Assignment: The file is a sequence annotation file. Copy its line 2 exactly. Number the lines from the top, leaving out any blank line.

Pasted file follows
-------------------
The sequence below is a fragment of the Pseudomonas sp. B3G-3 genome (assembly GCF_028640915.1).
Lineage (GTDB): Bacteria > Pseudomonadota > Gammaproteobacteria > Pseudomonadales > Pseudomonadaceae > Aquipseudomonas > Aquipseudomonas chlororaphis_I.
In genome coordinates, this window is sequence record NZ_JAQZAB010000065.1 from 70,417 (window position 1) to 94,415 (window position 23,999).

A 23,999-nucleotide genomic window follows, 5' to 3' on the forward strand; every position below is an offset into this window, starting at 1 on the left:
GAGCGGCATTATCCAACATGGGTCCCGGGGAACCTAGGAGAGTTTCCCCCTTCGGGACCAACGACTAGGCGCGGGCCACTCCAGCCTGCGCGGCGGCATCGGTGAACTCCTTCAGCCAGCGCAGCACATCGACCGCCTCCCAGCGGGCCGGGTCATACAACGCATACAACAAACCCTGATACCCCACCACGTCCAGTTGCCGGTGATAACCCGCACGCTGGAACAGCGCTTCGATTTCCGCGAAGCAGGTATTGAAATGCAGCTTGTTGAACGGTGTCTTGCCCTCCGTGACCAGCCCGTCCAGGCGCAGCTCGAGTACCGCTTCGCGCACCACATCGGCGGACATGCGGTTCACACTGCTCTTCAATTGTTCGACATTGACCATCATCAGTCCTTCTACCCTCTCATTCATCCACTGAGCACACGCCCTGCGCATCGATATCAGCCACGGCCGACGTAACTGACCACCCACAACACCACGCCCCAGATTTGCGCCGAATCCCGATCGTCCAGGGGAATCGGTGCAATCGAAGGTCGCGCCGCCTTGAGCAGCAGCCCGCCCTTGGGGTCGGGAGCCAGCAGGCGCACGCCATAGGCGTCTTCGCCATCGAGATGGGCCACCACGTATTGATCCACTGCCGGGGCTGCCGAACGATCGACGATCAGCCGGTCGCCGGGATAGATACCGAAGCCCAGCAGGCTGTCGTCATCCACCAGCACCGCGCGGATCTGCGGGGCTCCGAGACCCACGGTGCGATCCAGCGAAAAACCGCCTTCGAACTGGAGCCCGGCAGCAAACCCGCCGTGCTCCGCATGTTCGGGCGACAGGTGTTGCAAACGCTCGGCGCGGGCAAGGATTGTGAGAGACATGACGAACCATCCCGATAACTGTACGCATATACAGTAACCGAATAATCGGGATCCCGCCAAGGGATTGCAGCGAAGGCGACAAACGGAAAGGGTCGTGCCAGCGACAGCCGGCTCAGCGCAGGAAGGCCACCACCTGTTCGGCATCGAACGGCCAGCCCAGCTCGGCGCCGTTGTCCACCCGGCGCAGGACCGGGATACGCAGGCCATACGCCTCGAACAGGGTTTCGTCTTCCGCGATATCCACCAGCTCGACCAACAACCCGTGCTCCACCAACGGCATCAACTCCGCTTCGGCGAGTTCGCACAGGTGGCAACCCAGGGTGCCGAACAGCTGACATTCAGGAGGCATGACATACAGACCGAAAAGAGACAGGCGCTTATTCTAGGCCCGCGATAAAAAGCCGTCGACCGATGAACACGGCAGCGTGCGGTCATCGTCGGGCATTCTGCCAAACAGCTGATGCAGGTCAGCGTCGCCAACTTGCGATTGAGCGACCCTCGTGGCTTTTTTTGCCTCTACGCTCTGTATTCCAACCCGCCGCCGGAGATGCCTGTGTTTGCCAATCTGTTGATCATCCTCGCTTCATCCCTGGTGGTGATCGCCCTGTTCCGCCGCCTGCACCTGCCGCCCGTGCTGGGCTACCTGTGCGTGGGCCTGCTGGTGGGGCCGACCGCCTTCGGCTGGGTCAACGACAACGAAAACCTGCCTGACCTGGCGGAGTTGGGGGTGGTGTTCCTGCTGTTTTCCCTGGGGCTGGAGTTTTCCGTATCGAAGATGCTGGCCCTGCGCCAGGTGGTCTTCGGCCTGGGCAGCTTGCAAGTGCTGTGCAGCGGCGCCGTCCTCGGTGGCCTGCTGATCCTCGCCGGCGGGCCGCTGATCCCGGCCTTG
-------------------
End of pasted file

Lineage (GTDB): Bacteria > Pseudomonadota > Gammaproteobacteria > Pseudomonadales > Pseudomonadaceae > Aquipseudomonas > Aquipseudomonas chlororaphis_I.